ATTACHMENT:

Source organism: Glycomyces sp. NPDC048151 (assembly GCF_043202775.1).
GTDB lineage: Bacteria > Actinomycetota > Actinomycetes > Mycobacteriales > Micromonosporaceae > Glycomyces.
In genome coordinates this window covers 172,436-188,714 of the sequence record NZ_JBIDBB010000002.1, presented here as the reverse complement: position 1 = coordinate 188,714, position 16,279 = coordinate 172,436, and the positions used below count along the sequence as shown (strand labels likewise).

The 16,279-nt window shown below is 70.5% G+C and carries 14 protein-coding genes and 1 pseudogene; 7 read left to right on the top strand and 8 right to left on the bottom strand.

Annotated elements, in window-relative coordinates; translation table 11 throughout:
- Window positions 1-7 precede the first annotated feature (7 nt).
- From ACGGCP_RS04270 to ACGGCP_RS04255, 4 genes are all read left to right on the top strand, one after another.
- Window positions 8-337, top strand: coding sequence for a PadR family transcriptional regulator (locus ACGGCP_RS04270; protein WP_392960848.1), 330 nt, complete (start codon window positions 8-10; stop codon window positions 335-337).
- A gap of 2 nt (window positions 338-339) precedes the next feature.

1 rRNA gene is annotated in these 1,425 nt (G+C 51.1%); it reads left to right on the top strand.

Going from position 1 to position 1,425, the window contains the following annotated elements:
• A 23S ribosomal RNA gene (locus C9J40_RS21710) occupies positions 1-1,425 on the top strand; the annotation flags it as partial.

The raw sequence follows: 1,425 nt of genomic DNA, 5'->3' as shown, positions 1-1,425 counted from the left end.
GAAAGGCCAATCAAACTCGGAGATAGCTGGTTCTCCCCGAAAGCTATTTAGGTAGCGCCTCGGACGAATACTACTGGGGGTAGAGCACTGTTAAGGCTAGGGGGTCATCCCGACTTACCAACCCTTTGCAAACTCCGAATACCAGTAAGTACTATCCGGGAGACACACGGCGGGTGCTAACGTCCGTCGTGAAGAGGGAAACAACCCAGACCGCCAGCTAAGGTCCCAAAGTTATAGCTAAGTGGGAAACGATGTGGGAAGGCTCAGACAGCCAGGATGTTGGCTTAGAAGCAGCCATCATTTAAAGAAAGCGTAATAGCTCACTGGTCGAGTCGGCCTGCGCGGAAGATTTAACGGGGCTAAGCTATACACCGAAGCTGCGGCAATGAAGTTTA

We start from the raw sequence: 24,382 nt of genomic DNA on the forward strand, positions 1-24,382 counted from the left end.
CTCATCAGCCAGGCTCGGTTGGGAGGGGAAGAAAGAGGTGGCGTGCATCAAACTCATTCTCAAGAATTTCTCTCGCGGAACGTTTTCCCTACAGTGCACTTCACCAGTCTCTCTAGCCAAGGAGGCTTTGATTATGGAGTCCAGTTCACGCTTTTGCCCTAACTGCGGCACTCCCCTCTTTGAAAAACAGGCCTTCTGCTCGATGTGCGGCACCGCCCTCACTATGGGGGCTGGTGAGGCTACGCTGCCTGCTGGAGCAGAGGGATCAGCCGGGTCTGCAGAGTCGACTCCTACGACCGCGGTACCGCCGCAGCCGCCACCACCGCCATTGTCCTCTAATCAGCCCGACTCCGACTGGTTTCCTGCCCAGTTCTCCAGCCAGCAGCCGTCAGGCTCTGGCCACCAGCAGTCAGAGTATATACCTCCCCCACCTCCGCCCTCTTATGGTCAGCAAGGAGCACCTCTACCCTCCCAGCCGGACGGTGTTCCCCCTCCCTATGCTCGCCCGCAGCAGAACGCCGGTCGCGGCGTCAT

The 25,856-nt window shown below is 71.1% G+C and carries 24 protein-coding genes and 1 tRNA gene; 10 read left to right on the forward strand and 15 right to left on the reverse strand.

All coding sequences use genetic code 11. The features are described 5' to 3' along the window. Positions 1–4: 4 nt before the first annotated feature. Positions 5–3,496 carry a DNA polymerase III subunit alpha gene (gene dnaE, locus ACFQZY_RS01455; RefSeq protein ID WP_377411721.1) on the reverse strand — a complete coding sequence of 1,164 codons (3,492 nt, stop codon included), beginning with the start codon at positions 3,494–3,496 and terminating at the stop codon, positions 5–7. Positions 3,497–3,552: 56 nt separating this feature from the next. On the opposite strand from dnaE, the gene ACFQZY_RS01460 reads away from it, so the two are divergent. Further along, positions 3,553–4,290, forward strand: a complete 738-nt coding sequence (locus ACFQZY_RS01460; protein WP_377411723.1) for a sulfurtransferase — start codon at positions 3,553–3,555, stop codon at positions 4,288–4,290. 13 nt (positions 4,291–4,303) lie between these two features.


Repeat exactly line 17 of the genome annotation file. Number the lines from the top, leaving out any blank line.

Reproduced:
The 25,856-nt window shown below is 71.1% G+C and carries 24 protein-coding genes and 1 tRNA gene; 10 read left to right on the forward strand and 15 right to left on the reverse strand.